In its most recent public hearing on the proposed budget for 2018, held on Monday evening (video here), members of the Reston Association Board of Directors proposed yet another new assessment rate of $681 for residents.
The rate would equal a decrease of $39 from the 2017 initial proposed rate of $720, which was later reduced to $692 only through the spending of around $550,000 in reserve cash.
Previously, in the first draft of the budget, the assessment rate had been proposed at $678.
On Monday evening, board treasurer and at-large director Sridhar Ganesan said a few changes had brought it back up roughly $3 to $681. Those changes included the decision to pay off the loan on the Lake House renovations using reserve cash, which shaved $8.66 off assessment rates, and changes to the RA pool schedules he said they made in response to resident feedback, which added another $2.88 back on to the rate.
“There was a lot of public request from a pool schedule request. We changed that – we brought a lot of it back to around what the 2016 levels were,” Ganesan explained.
Ganesan said other cost-saving measures had initially allowed the directors to get assessments all the way down to $670, but after the first few budget work sessions and last week’s first public hearing, more changes were made. Those included adding staff coverage for more litter clean-up and the handling of Design Review Board covenants requests, as well as the adding of an additional Parks and Recreation staff member. In addition, Ganesan said healthcare costs for some employees went up slightly with the recent annual enrollment period.
“So, with some changes up and some changes down, we ended up at $681,” he finished.
Only one resident showed up for the public hearing portion of the evening. The woman asked for more maintenance of tennis courts due to high usage, including repaving and cleaning of mold and slime from the courts, which she said are a slipping hazard. Additional lighting was also requested, particularly at courts in the south part of Reston.
Furthermore, the woman asked for a feasibility study for the addition of indoor tennis options.
“It’s something our tennis community has been wanting for a long time,” she said, pointing out that it would allow for year-round lessons and exercise opportunities for residents.
Following the public comments, the meeting was adjourned.
The final vote on the 2018 budget and assessment rate is scheduled to take place at the board’s regular meeting on Nov. 16.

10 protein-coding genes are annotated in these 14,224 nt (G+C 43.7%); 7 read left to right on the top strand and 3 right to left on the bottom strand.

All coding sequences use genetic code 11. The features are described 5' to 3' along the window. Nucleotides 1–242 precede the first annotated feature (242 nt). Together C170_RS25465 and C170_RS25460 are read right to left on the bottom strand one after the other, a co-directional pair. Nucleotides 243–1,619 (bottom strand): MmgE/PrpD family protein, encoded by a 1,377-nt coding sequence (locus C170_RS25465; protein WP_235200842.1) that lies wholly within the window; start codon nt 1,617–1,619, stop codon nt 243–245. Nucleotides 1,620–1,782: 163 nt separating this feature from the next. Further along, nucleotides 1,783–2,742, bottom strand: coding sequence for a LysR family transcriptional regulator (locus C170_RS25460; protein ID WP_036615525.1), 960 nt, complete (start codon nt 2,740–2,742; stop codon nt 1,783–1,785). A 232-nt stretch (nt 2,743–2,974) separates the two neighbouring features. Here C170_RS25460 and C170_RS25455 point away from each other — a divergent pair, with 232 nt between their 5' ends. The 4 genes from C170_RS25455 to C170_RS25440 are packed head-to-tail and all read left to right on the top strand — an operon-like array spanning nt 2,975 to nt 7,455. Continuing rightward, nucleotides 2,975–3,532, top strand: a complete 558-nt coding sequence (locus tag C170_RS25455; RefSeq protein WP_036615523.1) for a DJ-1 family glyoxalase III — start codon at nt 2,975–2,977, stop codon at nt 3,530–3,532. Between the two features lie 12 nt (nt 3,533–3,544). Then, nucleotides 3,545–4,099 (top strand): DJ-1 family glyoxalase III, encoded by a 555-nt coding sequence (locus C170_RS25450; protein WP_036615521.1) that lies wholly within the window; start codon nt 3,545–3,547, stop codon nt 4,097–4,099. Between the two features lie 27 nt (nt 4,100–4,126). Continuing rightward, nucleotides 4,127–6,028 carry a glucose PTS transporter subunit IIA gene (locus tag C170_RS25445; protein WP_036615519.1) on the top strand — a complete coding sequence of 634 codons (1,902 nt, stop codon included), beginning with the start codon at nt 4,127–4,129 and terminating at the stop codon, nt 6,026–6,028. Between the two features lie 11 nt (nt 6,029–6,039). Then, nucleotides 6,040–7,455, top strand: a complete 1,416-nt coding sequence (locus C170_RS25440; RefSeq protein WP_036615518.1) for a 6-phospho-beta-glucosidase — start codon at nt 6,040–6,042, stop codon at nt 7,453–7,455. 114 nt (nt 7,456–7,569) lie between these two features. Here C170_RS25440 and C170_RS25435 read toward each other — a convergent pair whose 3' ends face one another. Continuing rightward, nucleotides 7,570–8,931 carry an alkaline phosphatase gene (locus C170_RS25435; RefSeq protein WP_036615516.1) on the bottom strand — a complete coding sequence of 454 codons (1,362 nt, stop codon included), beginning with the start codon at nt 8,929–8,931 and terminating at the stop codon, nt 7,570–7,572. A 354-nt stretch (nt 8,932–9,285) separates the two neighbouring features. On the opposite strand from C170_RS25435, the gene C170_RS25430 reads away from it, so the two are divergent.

The Fairfax County Board of Supervisors (BOS) officially adopted its budget for FY2018 on Tuesday, with a 2.79-percent increase in funding for schools and nearly $2 million in additional funding for assistance to those suffering from mental illnesses.
County supervisors also voted to keep real estate taxes at the same rate of $1.13 per $100 assessed value of a property.
In a statement released around 11 a.m. Tuesday, following the BOS meeting, Chairman Sharon Bulova said “few changes” were made to the proposed budget that was previously advertised.
Though it falls roughly $47 million short of what education advocates told the County they needed, the superviors approved a 2.79-percent increase in funding for schools, bringing Fairfax County Public Schools’ annual budget to $2.17 billion for the upcoming 2017-18 school year. The increase is equivalent to an additional $53.4 million over FY2017.
In total, funding for schools is equal to 52.8 percent of the County’s total annual budget, Bulova said.
Another area that will see increased spending in FY2018 is the county’s new “Diversion First” program for those suffering with mental illness.
The program aims to divert individuals with mental illness away from jail and into treatment programs.
“In 2016, 375 people were diverted from potential incarceration, and I am proud to continue supporting this effective public safety and human services initiative,” Bulova said.
Bulova said, looking ahead, FY2019 will likely see even more budget challenges, particularly in areas like schools, housing, human services, the environment, and Metro.
“Metro is anticipated to require a significant increase in funding from local jurisdictions to promote safe and reliable service delivery,” she said. “As always, Fairfax County will remain vigilant to any future changes that may impact the local budget in the upcoming fiscal year.”
Read more about the county’s adopted budget on the Fairfax County Government website.